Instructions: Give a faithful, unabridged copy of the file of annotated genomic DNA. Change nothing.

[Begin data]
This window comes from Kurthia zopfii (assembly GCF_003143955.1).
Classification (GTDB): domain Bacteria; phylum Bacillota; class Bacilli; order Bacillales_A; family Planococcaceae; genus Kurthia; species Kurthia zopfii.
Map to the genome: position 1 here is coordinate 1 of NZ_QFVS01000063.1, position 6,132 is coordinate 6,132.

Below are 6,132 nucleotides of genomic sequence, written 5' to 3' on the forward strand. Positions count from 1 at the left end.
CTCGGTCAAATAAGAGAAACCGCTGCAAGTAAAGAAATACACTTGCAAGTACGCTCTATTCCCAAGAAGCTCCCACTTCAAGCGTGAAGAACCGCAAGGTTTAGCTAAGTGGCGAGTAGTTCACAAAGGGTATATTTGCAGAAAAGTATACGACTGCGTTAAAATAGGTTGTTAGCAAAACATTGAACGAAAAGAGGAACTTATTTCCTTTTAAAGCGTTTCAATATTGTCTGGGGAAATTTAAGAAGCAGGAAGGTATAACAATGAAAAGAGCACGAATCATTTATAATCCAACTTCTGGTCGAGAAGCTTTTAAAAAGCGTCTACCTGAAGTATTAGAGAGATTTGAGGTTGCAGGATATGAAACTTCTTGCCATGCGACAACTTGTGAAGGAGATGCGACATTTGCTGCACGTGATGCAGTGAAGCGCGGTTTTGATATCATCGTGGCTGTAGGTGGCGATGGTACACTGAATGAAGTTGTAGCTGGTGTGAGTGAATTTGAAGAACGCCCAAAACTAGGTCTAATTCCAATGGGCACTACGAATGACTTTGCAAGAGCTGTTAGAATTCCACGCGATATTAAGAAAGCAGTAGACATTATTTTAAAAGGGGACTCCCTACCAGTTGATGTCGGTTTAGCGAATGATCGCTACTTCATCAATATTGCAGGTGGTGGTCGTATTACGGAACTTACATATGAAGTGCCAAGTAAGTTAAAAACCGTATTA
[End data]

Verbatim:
This window comes from Kurthia zopfii (assembly GCF_003143955.1).
Classification (GTDB): domain Bacteria; phylum Bacillota; class Bacilli; order Bacillales_A; family Planococcaceae; genus Kurthia; species Kurthia zopfii.
Map to the genome: position 1 here is coordinate 1 of NZ_QFVS01000063.1, position 6,132 is coordinate 6,132.

Below are 6,132 nucleotides of genomic sequence, written 5' to 3' on the forward strand. Positions count from 1 at the left end.
CTCGGTCAAATAAGAGAAACCGCTGCAAGTAAAGAAATACACTTGCAAGTACGCTCTATTCCCAAGAAGCTCCCACTTCAAGCGTGAAGAACCGCAAGGTTTAGCTAAGTGGCGAGTAGTTCACAAAGGGTATATTTGCAGAAAAGTATACGACTGCGTTAAAATAGGTTGTTAGCAAAACATTGAACGAAAAGAGGAACTTATTTCCTTTTAAAGCGTTTCAATATTGTCTGGGGAAATTTAAGAAGCAGGAAGGTATAACAATGAAAAGAGCACGAATCATTTATAATCCAACTTCTGGTCGAGAAGCTTTTAAAAAGCGTCTACCTGAAGTATTAGAGAGATTTGAGGTTGCAGGATATGAAACTTCTTGCCATGCGACAACTTGTGAAGGAGATGCGACATTTGCTGCACGTGATGCAGTGAAGCGCGGTTTTGATATCATCGTGGCTGTAGGTGGCGATGGTACACTGAATGAAGTTGTAGCTGGTGTGAGTGAATTTGAAGAACGCCCAAAACTAGGTCTAATTCCAATGGGCACTACGAATGACTTTGCAAGAGCTGTTAGAATTCCACGCGATATTAAGAAAGCAGTAGACATTATTTTAAAAGGGGACTCCCTACCAGTTGATGTCGGTTTAGCGAATGATCGCTACTTCATCAATATTGCAGGTGGTGGTCGTATTACGGAACTTACATATGAAGTGCCAAGTAAGTTAAAAACCGTATTA